North Carolina has one of the United States' youngest lottery systems, having been enacted in 2005. The North Carolina State Lottery Act created the 9-member Lottery commission who was charged with overseeing all aspects of the education lottery. 100% of North Carolina Lottery net proceeds go directly to benefit the state's education with the current figure sitting at $2.69 billion since its inception. By law, lottery funds go to paying teacher salaries for grades K-3, school construction, need-based college financial aid, and pre-kindergarten for at-risk four year olds. The State Lottery Act outlines how each and every dollar produced by the lottery will be spent. In 2012, the revenue distributions were as follows: 60% was paid out in prizes, 29% was transferred into the education fund, 7% was paid to the retailers who sold lottery tickets, and 4% went to general lottery expenses.
The controversial lottery proposal was approved on August 31, 2005, after then-Lt. Gov. Bev Perdue cast a tie-breaking vote in the North Carolina Senate.
North Carolina, traditionally associated with the Bible Belt, was the only state on the East Coast without a lottery. The issue divided lawmakers and the public alike. At the time, the opposition of nearly every Republican and a minority of Democratic lawmakers (consisting of progressives) made the passage of a lottery unlikely. These groups denounced the lottery as a regressive tax on the poor. However, on August 30, 2005, two lottery opponents (Harry Brown, R-Jacksonville and John Garwood, R-North Wilkesboro) had excused absences. With this known, a special vote was called, which was 24-24. Lt. Gov. Perdue cast the tiebreaking vote, signaling the way for Gov. Easley to sign it into law. The vote would have been defeated had the absent senators paired their votes.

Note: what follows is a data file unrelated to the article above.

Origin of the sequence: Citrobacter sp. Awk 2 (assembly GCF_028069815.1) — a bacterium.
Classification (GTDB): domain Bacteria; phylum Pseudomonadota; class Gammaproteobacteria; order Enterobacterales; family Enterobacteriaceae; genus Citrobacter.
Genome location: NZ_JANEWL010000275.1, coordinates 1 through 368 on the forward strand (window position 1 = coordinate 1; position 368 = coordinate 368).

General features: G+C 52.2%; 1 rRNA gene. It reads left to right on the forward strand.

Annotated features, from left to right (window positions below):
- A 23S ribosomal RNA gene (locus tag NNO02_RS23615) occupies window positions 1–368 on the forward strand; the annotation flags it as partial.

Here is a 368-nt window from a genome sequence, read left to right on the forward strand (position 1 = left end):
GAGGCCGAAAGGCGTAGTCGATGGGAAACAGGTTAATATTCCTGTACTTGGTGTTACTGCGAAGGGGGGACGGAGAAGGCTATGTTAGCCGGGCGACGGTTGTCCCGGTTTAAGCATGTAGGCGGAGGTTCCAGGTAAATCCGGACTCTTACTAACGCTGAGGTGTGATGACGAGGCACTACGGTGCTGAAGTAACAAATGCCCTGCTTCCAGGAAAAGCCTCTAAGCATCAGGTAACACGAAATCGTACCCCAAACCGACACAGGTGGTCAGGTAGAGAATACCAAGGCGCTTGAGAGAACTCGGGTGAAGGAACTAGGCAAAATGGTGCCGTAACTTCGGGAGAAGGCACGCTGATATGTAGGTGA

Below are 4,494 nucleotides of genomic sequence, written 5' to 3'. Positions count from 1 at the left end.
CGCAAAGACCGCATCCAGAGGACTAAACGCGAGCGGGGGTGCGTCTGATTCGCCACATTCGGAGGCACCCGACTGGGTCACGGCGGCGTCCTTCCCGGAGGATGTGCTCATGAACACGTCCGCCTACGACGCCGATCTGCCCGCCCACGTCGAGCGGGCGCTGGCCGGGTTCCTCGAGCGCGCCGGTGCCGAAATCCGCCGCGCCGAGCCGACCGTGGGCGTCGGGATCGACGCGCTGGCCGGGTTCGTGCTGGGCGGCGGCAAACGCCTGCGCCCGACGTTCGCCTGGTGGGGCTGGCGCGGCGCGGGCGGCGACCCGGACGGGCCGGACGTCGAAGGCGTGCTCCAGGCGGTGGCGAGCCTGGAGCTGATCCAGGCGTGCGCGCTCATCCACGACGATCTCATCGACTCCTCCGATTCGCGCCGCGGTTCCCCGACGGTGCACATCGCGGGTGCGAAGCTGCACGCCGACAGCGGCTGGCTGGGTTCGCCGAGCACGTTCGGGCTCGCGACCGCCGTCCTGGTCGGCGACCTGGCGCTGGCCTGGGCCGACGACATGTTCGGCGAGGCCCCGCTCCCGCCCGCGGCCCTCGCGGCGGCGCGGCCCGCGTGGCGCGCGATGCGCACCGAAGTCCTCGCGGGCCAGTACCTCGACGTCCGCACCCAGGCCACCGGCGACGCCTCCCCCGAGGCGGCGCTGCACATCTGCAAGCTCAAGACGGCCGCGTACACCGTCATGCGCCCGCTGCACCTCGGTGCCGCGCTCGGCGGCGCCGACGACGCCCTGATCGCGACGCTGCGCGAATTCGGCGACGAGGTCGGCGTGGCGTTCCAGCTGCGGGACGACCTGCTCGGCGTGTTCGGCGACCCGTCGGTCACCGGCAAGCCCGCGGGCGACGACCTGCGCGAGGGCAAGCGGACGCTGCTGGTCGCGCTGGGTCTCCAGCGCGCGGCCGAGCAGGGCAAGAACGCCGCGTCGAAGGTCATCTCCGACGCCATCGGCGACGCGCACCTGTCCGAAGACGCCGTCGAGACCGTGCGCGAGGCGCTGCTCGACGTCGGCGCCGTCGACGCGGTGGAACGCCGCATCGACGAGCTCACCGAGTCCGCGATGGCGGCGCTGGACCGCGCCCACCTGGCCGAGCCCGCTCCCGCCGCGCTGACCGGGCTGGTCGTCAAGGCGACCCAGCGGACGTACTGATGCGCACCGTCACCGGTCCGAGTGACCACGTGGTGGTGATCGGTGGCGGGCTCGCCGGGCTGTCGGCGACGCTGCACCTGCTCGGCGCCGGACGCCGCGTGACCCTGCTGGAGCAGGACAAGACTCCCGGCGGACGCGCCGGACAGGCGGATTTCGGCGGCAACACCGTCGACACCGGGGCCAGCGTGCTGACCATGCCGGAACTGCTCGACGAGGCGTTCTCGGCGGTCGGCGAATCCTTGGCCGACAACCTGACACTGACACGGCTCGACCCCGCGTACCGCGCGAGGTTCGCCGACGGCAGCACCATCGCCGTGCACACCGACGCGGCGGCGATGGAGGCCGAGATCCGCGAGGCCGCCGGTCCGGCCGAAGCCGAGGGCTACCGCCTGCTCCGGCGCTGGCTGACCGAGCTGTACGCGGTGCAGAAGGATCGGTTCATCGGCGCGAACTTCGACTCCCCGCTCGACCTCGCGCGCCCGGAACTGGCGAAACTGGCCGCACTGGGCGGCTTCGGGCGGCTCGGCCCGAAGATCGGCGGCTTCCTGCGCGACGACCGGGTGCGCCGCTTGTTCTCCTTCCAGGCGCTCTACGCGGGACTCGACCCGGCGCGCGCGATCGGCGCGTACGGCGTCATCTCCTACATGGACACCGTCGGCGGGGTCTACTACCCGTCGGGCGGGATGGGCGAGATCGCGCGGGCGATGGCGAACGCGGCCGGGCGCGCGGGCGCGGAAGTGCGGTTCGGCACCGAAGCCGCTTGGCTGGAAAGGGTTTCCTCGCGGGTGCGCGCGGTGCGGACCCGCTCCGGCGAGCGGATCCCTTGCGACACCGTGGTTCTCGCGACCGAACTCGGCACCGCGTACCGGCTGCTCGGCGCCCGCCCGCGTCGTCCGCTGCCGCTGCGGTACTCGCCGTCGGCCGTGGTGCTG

In February 2009, to reduce a budget shortfall, Gov. Perdue withheld approximately $88 million to fill shortfalls in the North Carolina budget. Perdue emptied the $50 million lottery reserve, also withholding $38 million allocated for a school construction budget in direct conflict with the mandate of the NCEL. This controversial move by the Governor prompted North Carolina lawmakers on March 10, 2009 to propose a name change to the NCEL, to remove "Education" from its name.
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Cultural potpourri: Some peripheral issues that matter — Cherokee Tribune
At least our educational lottery is aptly named, although its full name should be Hope So. That better describes the obviously needy souls who stand in front of me in the gas station lines.
Hope for the affluent: higher-income families seen as main beneficiaries of lottery-generated scholarships.: An article from: Diverse Issues in Higher Education
Book (Cox, Matthews & Associates)